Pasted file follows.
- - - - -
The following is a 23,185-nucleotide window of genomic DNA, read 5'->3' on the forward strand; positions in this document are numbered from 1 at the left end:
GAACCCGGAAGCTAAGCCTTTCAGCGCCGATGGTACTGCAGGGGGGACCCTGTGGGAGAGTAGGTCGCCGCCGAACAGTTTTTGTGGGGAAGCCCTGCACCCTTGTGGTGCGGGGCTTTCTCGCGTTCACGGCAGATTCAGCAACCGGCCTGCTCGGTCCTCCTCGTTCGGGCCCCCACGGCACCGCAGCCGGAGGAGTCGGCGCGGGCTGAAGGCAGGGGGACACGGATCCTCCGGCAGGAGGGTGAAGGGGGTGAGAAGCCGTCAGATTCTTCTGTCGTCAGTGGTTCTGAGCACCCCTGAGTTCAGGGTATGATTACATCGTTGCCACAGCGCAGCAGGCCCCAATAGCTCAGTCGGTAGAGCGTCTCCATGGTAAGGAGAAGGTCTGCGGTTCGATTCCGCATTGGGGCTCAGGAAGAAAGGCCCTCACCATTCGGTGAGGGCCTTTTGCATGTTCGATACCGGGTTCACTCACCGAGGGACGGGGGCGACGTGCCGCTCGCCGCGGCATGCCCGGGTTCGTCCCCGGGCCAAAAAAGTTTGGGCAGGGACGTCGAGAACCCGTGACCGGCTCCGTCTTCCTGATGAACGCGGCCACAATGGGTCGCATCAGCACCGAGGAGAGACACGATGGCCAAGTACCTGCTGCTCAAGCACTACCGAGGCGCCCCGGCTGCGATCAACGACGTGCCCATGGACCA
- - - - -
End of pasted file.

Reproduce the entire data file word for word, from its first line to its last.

The following is a 23,185-nucleotide window of genomic DNA, read 5'->3' on the forward strand; positions in this document are numbered from 1 at the left end:
GAACCCGGAAGCTAAGCCTTTCAGCGCCGATGGTACTGCAGGGGGGACCCTGTGGGAGAGTAGGTCGCCGCCGAACAGTTTTTGTGGGGAAGCCCTGCACCCTTGTGGTGCGGGGCTTTCTCGCGTTCACGGCAGATTCAGCAACCGGCCTGCTCGGTCCTCCTCGTTCGGGCCCCCACGGCACCGCAGCCGGAGGAGTCGGCGCGGGCTGAAGGCAGGGGGACACGGATCCTCCGGCAGGAGGGTGAAGGGGGTGAGAAGCCGTCAGATTCTTCTGTCGTCAGTGGTTCTGAGCACCCCTGAGTTCAGGGTATGATTACATCGTTGCCACAGCGCAGCAGGCCCCAATAGCTCAGTCGGTAGAGCGTCTCCATGGTAAGGAGAAGGTCTGCGGTTCGATTCCGCATTGGGGCTCAGGAAGAAAGGCCCTCACCATTCGGTGAGGGCCTTTTGCATGTTCGATACCGGGTTCACTCACCGAGGGACGGGGGCGACGTGCCGCTCGCCGCGGCATGCCCGGGTTCGTCCCCGGGCCAAAAAAGTTTGGGCAGGGACGTCGAGAACCCGTGACCGGCTCCGTCTTCCTGATGAACGCGGCCACAATGGGTCGCATCAGCACCGAGGAGAGACACGATGGCCAAGTACCTGCTGCTCAAGCACTACCGAGGCGCCCCGGCTGCGATCAACGACGTGCCCATGGACCA